Urgent call to monitor airborne microplastics that could spread around the world in days

Microplastics can significantly amplify global warming, according to a new study.

Scientists from several German research institutions – including the GEOMAR Helmholtz Center for Ocean Research in Kiel – have found that up to 27.5 million tons of microplastics are transported thousands of miles around the world by ocean air, snow, sea spray and fog every year.

Their new overview study shows that wind can transport these particles over great distances — and it has the ability to do so much faster than water. Microplastics can travel from their place of origin to the most remote corners of the planet within days.

The team of 33 international researchers warns that this could affect the surface climate and the health of local ecosystems – when, for example, dark microplastic particles covering snow and ice reduce their ability to reflect sunlight and promote melting as a result.

dr. Melanie Bergmann of the AWI Institute in the German city of Bremerhaven collects snow samples.
Deonie Allen, University of Strathclyde/Zenger

The research also shows that microplastic particles can serve as condensation nuclei for water vapor. As a result, they influence cloud formation and – in the long term – the climate.

The scientists warn that the level of plastic pollution could reach 88 million tons per year by 2040. They underline that plastic particles have been detected in all areas of the environment, such as water bodies, soil and air.

Traveling through ocean currents and rivers, the tiny plastic particles can even reach the Arctic, Antarctic or ocean depths.

dr. Melanie Bergmann conducts research on microplastics and marine litter at the Alfred Wegener Institute (AWI) in Bremerhaven and is a biologist and co-author of the study. She explained: “Air is a much more dynamic medium than water. As a result, micro- and nanoplastics can penetrate much faster into those regions of our planet that are the most remote and still largely untouched.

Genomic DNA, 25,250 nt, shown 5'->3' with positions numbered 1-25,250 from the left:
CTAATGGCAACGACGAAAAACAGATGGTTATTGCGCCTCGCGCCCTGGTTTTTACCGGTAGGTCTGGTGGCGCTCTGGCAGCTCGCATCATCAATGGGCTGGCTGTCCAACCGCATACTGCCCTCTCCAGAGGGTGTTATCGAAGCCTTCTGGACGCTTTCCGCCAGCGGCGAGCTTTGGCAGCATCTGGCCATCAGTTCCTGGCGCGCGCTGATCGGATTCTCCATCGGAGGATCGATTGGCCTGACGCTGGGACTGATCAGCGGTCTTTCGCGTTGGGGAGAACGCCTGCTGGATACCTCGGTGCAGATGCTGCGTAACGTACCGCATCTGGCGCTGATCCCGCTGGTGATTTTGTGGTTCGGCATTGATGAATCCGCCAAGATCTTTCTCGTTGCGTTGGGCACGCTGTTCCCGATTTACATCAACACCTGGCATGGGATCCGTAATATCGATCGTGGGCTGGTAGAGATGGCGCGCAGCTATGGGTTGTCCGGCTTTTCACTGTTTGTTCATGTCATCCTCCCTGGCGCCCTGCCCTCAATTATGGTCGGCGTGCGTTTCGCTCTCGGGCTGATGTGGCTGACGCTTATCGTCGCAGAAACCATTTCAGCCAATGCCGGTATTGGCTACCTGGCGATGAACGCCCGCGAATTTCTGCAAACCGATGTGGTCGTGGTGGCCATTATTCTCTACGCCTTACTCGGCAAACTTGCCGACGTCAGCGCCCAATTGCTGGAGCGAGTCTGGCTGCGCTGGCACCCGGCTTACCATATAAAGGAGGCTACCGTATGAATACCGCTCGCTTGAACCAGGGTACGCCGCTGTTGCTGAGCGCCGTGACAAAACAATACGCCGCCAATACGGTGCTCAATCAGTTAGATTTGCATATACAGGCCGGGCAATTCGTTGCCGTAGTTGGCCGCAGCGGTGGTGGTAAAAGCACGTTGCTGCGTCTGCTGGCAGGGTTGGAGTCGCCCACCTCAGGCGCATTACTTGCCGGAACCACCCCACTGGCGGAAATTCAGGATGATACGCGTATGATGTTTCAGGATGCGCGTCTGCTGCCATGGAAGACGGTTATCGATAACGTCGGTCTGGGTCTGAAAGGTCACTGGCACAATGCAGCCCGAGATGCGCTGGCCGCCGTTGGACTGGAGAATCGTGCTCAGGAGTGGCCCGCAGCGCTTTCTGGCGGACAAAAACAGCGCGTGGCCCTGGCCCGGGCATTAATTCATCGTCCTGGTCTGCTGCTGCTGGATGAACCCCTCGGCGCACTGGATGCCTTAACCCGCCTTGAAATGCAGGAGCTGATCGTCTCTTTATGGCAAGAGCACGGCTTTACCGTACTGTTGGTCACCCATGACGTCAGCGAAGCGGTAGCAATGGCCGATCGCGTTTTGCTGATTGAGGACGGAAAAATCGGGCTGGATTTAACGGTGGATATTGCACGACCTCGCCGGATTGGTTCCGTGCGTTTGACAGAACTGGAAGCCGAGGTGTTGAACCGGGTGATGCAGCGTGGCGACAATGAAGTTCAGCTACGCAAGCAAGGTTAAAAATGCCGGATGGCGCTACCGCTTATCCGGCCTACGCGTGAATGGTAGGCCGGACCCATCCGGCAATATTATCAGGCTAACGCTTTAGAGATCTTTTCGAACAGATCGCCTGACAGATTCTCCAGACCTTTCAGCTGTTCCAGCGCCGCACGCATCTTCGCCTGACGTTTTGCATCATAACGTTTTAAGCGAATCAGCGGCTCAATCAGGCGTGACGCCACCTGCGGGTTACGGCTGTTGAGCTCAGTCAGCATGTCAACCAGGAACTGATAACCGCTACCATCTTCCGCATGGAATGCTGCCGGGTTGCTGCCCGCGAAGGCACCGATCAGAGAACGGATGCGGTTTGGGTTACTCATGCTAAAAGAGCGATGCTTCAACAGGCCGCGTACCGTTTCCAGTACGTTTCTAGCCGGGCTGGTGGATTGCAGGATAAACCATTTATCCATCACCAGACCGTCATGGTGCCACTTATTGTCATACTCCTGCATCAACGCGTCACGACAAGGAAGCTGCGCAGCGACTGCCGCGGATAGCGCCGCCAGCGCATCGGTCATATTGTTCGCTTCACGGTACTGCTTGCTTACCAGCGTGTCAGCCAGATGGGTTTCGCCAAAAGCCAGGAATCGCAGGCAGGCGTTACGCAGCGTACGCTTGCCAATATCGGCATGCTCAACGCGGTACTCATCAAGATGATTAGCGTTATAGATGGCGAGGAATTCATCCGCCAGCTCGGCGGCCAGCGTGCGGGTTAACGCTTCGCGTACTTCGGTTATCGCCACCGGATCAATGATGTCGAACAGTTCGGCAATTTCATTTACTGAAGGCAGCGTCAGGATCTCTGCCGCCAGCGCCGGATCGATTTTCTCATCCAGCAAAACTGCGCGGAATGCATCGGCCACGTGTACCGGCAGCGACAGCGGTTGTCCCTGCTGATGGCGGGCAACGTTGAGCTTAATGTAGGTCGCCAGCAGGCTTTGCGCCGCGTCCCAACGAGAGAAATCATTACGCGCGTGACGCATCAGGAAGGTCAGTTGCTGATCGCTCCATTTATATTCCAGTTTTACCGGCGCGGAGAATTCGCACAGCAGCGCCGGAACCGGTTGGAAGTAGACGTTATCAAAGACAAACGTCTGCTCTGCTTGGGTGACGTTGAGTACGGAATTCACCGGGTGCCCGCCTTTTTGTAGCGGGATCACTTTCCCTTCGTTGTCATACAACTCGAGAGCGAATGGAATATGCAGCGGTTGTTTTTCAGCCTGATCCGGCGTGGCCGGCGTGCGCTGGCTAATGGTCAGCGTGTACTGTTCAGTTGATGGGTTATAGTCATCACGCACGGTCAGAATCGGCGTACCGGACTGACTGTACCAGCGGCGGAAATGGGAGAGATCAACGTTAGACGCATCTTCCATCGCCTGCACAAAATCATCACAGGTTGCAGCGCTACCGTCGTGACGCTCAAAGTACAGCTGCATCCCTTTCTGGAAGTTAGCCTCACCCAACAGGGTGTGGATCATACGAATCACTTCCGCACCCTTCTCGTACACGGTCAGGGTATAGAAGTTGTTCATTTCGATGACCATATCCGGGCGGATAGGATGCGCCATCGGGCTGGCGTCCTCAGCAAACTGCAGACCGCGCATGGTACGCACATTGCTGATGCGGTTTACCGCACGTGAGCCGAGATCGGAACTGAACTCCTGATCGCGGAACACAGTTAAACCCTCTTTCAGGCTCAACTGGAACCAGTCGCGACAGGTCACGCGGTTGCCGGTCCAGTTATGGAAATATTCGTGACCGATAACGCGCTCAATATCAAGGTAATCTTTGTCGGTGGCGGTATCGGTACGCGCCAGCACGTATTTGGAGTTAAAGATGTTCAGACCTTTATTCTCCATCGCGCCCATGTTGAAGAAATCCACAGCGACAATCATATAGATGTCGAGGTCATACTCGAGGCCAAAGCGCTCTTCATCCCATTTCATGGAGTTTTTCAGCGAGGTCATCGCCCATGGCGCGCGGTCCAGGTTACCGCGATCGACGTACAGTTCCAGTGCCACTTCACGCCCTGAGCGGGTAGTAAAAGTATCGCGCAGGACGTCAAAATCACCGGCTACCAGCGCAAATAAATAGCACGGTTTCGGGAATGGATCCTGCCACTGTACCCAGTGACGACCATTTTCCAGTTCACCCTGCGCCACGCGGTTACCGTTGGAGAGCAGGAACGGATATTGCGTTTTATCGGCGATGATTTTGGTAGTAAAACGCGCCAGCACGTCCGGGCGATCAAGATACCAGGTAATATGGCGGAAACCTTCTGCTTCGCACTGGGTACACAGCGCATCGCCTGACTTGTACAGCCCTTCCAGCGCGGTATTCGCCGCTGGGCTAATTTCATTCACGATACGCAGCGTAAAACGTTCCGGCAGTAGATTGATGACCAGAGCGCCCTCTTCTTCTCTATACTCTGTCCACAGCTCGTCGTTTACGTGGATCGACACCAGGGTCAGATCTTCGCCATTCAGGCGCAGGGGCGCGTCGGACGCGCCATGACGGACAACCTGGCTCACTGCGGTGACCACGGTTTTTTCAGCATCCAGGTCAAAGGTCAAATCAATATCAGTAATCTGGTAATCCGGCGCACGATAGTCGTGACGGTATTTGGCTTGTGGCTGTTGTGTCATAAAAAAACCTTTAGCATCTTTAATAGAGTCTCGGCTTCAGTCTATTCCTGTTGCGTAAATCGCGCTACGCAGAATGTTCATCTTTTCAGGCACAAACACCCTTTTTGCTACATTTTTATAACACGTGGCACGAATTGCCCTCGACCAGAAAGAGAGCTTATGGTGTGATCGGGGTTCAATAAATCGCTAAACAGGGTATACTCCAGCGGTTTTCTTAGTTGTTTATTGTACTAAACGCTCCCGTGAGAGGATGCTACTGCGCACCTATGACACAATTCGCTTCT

“We need to integrate micro- and nanoplastics into our air pollution measurements, ideally on an international scale as part of global networks.”

Research into microplastics
dr. Melanie Bergmann of the AWI Institute in the German city of Bremerhaven takes water samples in the Arctic.
Deonie Allen/Zenger

Professor dr. Tim Butler, leader of a research group at the Institute for Advanced Sustainability Studies (IASS) and co-author of the study, said: “There are so many aspects of the emissions, transport and effects of microplastics in the atmosphere that we still not quite understand.”

“This publication reveals the gaps in our knowledge – and presents a roadmap for the future.”

Microplastics are fragments of any type of plastic that are less than five millimeters (0.20 inches) in length, according to the European Chemicals Agency and the U.S. National Oceanic and Atmospheric Administration (NOAA).

They cause pollution by invading natural ecosystems from a variety of sources, including cosmetics, clothing, food packaging and industrial processes.

This story was provided to Newsweek by Zenger News.

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